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Aug 19, 2015

Cops Receive Firearm Training Through SICA

Today, the ITVET Compound in Belize City was buzzing with officers, prosecutors and scenes of crime personnel. A team of officers intercepted a heavily tinted Toyota four runner, detaining two persons. The men were bringing firearms into the country. An inspection of the vehicle led to a massive discovery – sixteen firearms ranging from shotguns to military type assault rifles and handguns. The weapons were stashed in various compartments of the vehicle and a thorough processing of the scene was conducted by the authorities. But it was all part of a demonstration organized through a SICA training being carried out by the Central American Program on Small Arms and Light Weapons Control, CASAC. News Five spoke with the participants on how the exercise translates into real life practices by the local law enforcement officers.

 

Rafael Donis, Firearms Expert, CASAC (Translated)

“They hone their skills as operators in the internal coordination that they should have for proactive investigations that will allow them to disband organizational structures. We go a bit beyond the offense and we really want to disorganize criminal gangs.”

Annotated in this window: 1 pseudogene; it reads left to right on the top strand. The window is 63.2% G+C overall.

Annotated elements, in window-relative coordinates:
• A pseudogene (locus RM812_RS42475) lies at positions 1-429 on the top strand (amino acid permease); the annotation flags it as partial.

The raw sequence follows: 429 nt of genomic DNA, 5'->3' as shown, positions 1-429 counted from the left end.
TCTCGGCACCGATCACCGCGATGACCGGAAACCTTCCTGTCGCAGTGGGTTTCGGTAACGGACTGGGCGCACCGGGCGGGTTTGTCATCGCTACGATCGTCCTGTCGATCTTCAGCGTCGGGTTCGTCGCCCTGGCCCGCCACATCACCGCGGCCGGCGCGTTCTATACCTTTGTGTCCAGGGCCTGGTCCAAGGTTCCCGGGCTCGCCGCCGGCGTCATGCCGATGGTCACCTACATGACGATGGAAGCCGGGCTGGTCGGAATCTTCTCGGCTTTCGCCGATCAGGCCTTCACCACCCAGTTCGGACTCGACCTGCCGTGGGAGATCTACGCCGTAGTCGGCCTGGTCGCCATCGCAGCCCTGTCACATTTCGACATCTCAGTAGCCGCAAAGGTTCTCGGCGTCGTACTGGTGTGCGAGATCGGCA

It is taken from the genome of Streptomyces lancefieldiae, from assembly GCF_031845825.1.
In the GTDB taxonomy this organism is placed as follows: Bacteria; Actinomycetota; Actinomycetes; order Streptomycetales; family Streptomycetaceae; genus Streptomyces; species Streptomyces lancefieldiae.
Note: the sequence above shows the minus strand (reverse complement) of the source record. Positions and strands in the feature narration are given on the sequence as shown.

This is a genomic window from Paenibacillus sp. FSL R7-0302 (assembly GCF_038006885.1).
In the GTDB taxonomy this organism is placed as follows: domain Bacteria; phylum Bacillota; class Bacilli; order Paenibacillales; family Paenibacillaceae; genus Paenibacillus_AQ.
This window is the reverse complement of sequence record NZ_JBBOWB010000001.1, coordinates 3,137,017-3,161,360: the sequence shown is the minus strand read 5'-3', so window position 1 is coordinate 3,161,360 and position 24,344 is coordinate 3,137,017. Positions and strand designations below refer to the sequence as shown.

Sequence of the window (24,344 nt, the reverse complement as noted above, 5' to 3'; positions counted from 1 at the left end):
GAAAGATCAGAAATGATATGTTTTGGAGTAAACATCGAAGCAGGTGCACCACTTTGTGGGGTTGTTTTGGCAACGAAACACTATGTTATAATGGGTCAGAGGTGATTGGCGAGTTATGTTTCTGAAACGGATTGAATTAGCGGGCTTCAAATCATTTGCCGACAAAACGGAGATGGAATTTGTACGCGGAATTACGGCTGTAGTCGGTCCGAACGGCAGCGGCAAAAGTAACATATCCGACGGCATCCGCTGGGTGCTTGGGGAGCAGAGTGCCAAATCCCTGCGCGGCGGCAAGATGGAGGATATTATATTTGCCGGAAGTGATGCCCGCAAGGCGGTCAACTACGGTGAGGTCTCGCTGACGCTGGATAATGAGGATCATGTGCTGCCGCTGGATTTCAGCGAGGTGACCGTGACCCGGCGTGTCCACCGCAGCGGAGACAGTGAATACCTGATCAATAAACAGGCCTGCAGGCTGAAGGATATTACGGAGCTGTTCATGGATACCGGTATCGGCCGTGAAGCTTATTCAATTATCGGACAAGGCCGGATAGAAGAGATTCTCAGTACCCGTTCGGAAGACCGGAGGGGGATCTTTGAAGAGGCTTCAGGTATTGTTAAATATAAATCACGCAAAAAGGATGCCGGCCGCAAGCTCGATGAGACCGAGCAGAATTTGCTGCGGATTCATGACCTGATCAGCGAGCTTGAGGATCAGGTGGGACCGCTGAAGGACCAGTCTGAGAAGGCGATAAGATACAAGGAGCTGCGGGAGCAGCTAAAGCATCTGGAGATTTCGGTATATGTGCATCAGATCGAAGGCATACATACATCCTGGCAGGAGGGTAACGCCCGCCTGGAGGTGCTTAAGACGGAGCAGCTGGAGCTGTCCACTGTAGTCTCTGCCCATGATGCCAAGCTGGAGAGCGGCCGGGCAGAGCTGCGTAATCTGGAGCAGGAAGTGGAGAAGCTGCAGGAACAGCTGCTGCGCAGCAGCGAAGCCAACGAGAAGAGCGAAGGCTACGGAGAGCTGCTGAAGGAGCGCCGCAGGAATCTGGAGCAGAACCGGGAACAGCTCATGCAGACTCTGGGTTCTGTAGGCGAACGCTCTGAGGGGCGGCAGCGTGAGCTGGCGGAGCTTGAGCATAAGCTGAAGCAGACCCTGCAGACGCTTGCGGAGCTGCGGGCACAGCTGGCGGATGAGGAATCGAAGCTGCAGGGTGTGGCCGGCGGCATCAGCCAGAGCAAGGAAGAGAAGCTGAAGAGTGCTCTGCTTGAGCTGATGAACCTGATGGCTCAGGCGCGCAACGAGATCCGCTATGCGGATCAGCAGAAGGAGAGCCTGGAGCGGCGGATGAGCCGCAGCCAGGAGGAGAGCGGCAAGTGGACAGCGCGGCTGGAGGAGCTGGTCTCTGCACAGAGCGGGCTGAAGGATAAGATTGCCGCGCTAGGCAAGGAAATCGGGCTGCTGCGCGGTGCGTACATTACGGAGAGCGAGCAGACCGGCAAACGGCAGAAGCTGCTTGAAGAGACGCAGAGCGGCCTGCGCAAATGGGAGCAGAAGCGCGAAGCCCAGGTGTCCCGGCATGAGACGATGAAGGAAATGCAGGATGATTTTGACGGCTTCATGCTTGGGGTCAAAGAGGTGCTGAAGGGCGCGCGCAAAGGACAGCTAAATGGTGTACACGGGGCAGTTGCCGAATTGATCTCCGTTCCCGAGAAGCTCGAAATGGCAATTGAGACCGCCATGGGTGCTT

Duane Moody

“So it is more than just targeting the crimes that are happening but the source of getting these firearms into the country?”

 

Rafael Donis

Rafael Donis (Translated)

“With these exercise, we don’t attack the effect but the source. Investigating a weapon is a responsibility—not just what they do, but how they enter the country, how they continue to enter the country, who sells them, who brings it to the criminal structures; that is the purpose.”

 

Supt. Carol Tucker, O.C., Prosecution Branch

“It’s to strengthen the prosecution branch in the prosecuting and the conviction of cases in court.”

 

Duane Moody

“How much of what is happening here at this practice session is what is really done in real life cases that your officers face, sometimes on a daily basis?”

 

Carol Tucker

Supt. Carol Tucker

“They do that on a daily basis so it is only to strengthen what they are doing on the grounds when they do the crime scene process.”

 

Duane Moody

“So what they are doing is what they’ve learnt?”

 

Supt. Carol Tucker

“Yes, what they are trained to do.”

 

Rafael Donis (Translated)

“Unfortunately, throughout the region, there is no specialty that is really tearing this from the root. When we come to a scenes of crime, we gear all our investigation towards the victim or the circumstances. The weapon is what we mainly use for proof to know that a crime has been committed. After that is finish we send the weapon to some warehouse, we destroy it and we also destroy the possibility of finding a structure of how it got into the country.”

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Viewers please note: This Internet newscast is a verbatim transcript of our evening television newscast. Where speakers use Kriol, we attempt to faithfully reproduce the quotes using a standard spelling system.

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